All the cheapo bikes I have wrenched on have needed the front hub and rear greased and adjusted. Also brakes (V-brakes) greased.


To OP: Your info about handlebar being loose is not enough to tell us what is wrong. Desribe it more accurate and post a video on youtube if you can. It can be as simple as tightening a bolt or two. When something is loose you may destroy it further by using it so it is best if you can have it sorted out.

Search youtube, look for a local bike coop, search the forums for old threads about the sme issue or ask again.
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Old 12-07-12, 01:27 PM
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Originally Posted by darukhan View Post
Regarding suspension seatposts while building a budget-minded cheap folder, your best bet might be a low priced suspension seat to use on the stock seatpost.
+1.

I use a Cloud-9 Suspension seat on my folder and it is a big improvement over the stock seat.


(Not my picture)
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Old 12-07-12, 01:28 PM
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Originally Posted by badmother View Post
You are of course right BUT: If the op decides to buy a new cheap wheel that one will almost for sure also need to be trued soon als so I suggest that if this wheel can be trued do so.
I agree. I wouldn't bother buying another cheap wheel. And once you start looking at the price of a couple good wheels, you might as well look at the bike that comes with them.

TO the OP: Try truing the one you have...
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Old 12-07-12, 03:32 PM
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There are two ways to look at it. This is a starter bike and you are going to replace it with something nicer real soon now, and you are going to have to make do with this bike for awhile.

Let's take the second one first. Many upgrades can be cheap, but make a real difference in the preformance of the bicycle. For instance I just bought a rear derailleur for my cheap folding bike. I did not go out and by an expensive one, the bike is not worth that, but I got a Tourney TX55, two or three grades better than what came on the bike for $10 from an on line seller. I just replaced the tires, about the cheapest tires I ever saw, with some not too expensive, but a lot better than it had for about $16 each. These make a real difference in the performance of the bicycle, without costing too much. Still most of the folks here are going to sneer at it, some of them are going to sneer at anything that costs less than $3000, so don't worry about it, just enjoy your bike.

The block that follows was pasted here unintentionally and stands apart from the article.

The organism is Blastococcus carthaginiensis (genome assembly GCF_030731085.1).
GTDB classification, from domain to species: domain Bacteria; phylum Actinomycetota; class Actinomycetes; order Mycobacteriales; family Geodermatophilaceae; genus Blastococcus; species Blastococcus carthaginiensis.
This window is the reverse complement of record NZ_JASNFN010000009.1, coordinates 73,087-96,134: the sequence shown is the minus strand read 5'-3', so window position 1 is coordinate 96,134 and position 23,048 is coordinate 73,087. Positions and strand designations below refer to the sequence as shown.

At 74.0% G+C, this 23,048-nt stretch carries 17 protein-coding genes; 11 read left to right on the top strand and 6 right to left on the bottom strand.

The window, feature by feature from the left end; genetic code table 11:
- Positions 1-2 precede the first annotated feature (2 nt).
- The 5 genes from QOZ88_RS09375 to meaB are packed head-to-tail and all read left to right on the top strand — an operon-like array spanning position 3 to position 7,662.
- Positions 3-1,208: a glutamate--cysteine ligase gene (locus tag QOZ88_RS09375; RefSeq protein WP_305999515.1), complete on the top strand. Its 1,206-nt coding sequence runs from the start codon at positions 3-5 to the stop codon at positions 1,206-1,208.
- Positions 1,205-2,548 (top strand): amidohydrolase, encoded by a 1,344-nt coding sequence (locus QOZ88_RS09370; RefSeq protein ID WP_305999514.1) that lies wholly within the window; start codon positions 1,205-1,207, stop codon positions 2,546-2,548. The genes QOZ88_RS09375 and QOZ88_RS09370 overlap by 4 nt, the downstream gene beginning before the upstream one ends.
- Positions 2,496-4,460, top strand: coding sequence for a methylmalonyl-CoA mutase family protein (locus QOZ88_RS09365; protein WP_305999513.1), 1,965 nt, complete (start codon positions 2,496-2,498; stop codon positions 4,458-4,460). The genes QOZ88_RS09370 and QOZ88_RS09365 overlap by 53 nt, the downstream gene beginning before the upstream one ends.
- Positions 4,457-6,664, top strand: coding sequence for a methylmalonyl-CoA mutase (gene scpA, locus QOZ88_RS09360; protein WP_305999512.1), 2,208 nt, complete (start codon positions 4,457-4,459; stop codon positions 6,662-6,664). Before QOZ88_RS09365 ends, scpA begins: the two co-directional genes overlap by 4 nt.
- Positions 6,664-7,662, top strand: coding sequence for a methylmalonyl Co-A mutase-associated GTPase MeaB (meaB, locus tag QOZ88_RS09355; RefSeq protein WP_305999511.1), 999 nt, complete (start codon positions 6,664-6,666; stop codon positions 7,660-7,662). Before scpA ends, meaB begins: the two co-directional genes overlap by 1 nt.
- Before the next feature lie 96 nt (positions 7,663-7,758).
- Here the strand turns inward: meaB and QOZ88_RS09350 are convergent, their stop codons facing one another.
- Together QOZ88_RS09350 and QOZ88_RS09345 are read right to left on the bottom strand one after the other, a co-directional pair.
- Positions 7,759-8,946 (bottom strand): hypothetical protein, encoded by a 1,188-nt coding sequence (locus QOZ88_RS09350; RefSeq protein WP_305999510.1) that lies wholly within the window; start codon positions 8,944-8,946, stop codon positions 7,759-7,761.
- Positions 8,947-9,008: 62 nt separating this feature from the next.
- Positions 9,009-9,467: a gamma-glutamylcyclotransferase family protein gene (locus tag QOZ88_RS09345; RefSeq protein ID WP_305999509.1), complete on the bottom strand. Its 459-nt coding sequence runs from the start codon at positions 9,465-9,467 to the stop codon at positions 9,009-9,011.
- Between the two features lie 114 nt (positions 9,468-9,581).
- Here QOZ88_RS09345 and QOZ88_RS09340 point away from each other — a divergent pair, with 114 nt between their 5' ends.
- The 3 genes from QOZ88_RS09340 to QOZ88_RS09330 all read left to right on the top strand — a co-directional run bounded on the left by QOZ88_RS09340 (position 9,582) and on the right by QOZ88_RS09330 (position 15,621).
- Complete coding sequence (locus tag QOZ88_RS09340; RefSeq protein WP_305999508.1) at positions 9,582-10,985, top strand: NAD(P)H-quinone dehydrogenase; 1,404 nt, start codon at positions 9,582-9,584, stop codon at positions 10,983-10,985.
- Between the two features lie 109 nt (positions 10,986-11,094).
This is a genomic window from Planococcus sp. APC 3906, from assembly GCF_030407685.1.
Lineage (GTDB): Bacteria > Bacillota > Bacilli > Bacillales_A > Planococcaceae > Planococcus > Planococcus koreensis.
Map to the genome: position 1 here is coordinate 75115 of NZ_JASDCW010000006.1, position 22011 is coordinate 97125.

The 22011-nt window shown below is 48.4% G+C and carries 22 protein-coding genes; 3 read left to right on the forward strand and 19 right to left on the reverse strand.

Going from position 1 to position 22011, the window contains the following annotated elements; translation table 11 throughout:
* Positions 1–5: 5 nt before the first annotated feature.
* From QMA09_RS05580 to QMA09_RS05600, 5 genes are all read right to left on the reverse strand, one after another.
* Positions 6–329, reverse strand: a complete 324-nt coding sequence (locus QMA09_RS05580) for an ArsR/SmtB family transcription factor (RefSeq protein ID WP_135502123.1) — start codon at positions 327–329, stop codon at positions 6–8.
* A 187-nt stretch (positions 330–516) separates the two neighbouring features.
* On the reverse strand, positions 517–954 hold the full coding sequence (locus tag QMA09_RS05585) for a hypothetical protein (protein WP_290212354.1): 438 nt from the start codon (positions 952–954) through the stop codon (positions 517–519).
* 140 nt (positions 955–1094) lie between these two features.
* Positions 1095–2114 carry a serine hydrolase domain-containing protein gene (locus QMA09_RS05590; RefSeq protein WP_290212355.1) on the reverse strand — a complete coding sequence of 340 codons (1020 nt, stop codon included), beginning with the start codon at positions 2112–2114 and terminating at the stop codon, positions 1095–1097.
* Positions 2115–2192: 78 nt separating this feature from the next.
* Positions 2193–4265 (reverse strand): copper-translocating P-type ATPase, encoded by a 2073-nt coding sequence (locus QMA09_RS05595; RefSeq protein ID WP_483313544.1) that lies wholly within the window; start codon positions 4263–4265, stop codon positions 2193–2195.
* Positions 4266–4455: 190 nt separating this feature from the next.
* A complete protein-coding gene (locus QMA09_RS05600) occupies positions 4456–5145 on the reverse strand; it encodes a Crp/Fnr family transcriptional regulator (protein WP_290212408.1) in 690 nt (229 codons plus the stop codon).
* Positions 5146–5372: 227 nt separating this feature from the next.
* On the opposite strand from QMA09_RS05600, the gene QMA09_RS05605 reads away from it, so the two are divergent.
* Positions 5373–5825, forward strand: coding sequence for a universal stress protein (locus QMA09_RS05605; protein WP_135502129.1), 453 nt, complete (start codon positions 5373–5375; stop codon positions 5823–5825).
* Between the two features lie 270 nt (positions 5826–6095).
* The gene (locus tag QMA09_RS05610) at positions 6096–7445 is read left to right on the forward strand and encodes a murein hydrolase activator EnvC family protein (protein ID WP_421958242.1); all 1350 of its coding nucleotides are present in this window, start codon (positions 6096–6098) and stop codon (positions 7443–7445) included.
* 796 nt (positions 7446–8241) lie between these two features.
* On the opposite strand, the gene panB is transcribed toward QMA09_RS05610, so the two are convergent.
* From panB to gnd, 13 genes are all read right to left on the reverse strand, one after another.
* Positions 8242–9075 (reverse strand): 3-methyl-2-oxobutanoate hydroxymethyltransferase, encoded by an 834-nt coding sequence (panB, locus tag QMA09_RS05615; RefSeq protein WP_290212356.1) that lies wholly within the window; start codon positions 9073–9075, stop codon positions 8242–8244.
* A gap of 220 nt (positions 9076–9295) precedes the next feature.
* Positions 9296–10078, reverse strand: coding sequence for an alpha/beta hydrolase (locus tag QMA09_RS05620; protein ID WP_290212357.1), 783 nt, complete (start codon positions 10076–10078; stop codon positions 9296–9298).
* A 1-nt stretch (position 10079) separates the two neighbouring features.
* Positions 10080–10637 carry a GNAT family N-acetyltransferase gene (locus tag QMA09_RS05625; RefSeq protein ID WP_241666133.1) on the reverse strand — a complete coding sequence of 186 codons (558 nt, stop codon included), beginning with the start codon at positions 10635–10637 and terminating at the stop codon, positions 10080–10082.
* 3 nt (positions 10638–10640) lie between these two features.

Now the first. Suppose you know you are going to keep this bike for only a year, then upgrade it to an upper mid-range bike. So what happens if you put even better wheels and tires on this one than what comes on that upper mid-range bike. If they are the same size, you swap them to the new bike. In the mean time you have a bike that performs very well, because you are using an upgrade to the new bike on it. What you are doing here is pre-upgrading your intended bike by buying the parts before you buy the new bike and using them on the old bike in the meanwhile. A not exactly that, but amounting to the same thing, I took the Brooks B66 saddle from my commuter and put it on my cheap folder. A $150 saddle on a $266 dollar bike? Silly? Maybe, but darn comfortable to ride.

The point I am trying to make here is that there are all kinds of ways to get from where you are today to where you want to be next year, two years from now, or five years from now. Yes, you could just save your money until you have enough for what you want, or you can over load your credit card, or you could be riding while you are getting there without hurting yourself financially.

I will never have the 70' North Sea Style Trawler Yacht I want, but I have had a lot of fun with my canoe over the years.
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Old 12-07-12, 03:54 PM